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The Real Bay of Pigs: Big Major Cay in the Bahamas
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When most people visit the Bahamas, they’re thinking about a vacation filled with sun, sand, and swimming—not swine. But you can get all four of those things if you visit Big Major Cay.

Big Major Cay, also now known as “Pig Island” for obvious reasons, is part of the Exuma Cays in the Bahamas. Exuma includes private islands owned by Johnny Depp, Tyler Perry, Faith Hill and Tim McGraw, and David Copperfield. Despite all of the local star power, the real attraction seems to be the family of feral pigs that has established Big Major Cay as their own. It’s hard to say how many are there—some reports say it’s a family of eight, while others say the numbers are up to 40. However big the band of roaming pigs is, none of them are shy: Their chief means of survival seems to be to swim right up to boats and beg for food, which the charmed tourists are happy to provide (although there are guidelines about the best way of feeding the pigs).

No one knows exactly how the pigs got there, but there are plenty of theories. Among them: 1) A nearby resort purposely released them more than a decade ago, hoping to attract tourists. 2) Sailors dropped them off on the island, intending to dine on pork once they were able to dock for a longer of period of time. For one reason or another, the sailors never returned. 3) They’re descendants of domesticated pigs from a nearby island. When residents complained about the original domesticated pigs, their owners solved the problem by dropping them off at Big Major Cay, which was uninhabited. 4) The pigs survived a shipwreck. The ship’s passengers did not.

The purposeful tourist trap theory is probably the least likely—VICE reports that the James Bond movie Thunderball was shot on a neighboring island in the 1960s, and the swimming swine were there then.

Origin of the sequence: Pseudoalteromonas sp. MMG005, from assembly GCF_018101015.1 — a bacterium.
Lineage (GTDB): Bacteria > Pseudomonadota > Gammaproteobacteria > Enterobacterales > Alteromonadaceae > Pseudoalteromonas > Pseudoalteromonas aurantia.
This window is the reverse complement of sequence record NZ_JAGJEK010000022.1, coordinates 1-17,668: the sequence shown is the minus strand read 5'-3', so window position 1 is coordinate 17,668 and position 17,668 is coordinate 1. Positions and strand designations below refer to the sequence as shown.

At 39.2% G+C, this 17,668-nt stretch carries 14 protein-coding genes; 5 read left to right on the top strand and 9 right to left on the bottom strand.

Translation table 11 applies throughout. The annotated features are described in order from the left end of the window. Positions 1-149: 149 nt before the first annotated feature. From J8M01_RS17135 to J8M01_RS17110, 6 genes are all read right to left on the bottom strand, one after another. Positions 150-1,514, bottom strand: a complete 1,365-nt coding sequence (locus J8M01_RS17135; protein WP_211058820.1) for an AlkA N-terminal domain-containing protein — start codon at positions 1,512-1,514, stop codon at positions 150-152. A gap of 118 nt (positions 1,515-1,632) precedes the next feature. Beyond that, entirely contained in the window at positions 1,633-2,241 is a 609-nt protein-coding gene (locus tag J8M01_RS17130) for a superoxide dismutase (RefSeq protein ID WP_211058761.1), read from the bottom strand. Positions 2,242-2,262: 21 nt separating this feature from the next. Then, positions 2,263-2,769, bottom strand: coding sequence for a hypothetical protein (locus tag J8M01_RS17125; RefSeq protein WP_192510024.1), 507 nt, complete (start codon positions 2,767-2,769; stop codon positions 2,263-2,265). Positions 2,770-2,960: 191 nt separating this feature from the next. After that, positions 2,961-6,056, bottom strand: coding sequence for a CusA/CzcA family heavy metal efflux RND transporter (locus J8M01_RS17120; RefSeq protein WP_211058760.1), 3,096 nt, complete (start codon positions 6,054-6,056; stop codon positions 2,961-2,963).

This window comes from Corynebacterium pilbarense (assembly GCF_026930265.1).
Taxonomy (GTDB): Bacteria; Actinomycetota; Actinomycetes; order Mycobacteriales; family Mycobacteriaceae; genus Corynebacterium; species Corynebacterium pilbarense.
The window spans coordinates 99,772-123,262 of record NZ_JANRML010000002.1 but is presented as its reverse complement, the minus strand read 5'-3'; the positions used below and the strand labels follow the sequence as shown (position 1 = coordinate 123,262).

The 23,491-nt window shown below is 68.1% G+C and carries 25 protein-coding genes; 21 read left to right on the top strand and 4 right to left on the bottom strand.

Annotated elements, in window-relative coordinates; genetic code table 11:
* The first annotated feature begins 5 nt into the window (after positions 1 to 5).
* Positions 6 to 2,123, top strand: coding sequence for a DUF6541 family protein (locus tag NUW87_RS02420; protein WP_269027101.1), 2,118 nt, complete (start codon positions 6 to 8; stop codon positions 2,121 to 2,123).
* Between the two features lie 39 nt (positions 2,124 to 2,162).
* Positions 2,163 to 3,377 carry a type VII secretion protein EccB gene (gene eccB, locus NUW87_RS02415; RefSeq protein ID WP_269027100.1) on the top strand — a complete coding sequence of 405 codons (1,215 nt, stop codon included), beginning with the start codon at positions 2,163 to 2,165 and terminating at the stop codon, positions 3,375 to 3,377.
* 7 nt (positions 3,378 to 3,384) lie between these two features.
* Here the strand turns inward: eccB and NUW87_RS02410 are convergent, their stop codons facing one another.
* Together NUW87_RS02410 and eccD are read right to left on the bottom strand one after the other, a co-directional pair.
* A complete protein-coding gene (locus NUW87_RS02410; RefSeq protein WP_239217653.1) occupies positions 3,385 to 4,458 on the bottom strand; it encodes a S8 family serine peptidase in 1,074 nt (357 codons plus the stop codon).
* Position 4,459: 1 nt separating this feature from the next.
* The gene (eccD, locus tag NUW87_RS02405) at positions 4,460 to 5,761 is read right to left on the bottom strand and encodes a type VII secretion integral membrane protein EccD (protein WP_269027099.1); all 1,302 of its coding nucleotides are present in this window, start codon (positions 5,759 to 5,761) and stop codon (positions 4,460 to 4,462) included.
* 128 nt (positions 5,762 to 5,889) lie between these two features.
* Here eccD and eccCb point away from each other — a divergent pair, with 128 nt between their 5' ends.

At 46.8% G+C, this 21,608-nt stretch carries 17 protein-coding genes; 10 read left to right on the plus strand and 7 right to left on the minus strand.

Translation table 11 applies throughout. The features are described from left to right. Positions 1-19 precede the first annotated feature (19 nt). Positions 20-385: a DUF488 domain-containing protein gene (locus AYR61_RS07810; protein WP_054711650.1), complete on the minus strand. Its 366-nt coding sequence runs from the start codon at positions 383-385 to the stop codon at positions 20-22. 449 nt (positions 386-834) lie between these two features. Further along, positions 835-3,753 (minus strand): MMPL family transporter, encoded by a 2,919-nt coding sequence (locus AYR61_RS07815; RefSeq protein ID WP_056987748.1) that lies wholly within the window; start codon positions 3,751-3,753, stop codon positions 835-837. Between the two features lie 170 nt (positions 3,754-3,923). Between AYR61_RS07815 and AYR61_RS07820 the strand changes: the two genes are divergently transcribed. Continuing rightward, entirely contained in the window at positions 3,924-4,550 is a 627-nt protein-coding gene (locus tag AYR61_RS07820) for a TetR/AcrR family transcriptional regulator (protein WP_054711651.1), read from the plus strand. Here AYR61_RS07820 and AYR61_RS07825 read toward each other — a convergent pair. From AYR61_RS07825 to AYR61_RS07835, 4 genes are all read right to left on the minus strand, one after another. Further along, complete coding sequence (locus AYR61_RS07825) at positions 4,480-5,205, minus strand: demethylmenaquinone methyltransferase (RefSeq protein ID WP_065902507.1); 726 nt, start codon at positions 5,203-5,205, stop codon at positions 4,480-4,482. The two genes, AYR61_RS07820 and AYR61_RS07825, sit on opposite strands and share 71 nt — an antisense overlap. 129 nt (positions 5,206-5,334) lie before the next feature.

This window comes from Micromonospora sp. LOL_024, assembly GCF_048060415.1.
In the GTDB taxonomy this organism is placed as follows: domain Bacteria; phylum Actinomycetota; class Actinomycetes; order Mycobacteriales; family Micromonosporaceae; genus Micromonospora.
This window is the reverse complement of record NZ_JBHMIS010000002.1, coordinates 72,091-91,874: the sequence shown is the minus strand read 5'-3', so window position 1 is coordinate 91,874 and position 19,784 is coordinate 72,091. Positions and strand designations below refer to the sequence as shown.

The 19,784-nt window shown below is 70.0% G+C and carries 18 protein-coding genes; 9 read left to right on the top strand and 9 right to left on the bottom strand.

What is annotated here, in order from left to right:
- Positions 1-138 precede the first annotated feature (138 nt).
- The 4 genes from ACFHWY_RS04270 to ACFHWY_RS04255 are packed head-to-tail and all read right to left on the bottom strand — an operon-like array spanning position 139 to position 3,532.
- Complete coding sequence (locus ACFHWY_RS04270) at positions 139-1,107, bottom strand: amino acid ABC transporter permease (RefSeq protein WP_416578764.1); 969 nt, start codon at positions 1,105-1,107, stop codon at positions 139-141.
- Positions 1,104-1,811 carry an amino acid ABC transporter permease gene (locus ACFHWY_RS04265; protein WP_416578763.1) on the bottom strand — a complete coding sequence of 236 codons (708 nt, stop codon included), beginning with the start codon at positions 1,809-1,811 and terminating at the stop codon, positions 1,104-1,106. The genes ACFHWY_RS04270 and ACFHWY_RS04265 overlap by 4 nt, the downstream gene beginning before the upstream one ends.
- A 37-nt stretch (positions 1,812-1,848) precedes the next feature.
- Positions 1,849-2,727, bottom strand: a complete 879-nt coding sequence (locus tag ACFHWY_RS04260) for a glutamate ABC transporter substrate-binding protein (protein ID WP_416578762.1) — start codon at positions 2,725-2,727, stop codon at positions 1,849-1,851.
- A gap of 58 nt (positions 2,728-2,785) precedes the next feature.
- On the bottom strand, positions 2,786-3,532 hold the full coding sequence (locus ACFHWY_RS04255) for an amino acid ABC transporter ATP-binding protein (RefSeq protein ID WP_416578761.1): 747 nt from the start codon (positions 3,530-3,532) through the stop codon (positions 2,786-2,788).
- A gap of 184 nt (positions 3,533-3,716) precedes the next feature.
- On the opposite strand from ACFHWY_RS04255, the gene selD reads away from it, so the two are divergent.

Though multiple articles reference how “adorable” the pigs are, don’t be fooled. One captain warns, “They’ll eat anything and everything—including fingers.”

Here they are in action in a video from National Geographic:

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Pop Culture
The House From The Money Pit Is For Sale

Looking for star-studded new digs? For a cool $5.9 million, Top10RealEstateDeals.com reports, you can own the Long Island country home featured in the 1986 comedy The Money Pit—no renovations required.

For the uninitiated, the film features Tom Hanks and Shelley Long as hapless first-time homeowners who purchase a rundown mansion for cheap. The savings they score end up being paltry compared to the debt they incur while trying to fix up the house.

The Money Pit featured exterior shots of "Northway," an eight-bedroom estate located in the village of Lattingtown in Nassau County, New York. Luckily for potential buyers, its insides are far nicer than the fictional ones portrayed in the movie, thanks in part to extensive renovations performed by the property’s current owners.

Amenities include a giant master suite with a French-style dressing room, eight fireplaces, a "wine wall," and a heated outdoor saltwater pool. Check out some photos below, or view the entire listing here.

The real-life Long Island home featured in “The Money Pit”
TopTenRealEstateDeals.com

The real-life Long Island home featured in “The Money Pit”
TopTenRealEstateDeals.com

The real-life Long Island home featured in “The Money Pit”
TopTenRealEstateDeals.com

The real-life Long Island home featured in “The Money Pit”
TopTenRealEstateDeals.com

The real-life Long Island home featured in “The Money Pit”
TopTenRealEstateDeals.com

The real-life Long Island home featured in 1986's “The Money Pit”
TopTenRealEstateDeals.com

The real-life Long Island home featured in 1986's “The Money Pit”
TopTenRealEstateDeals.com

[h/t Top10RealEstateDeals.com]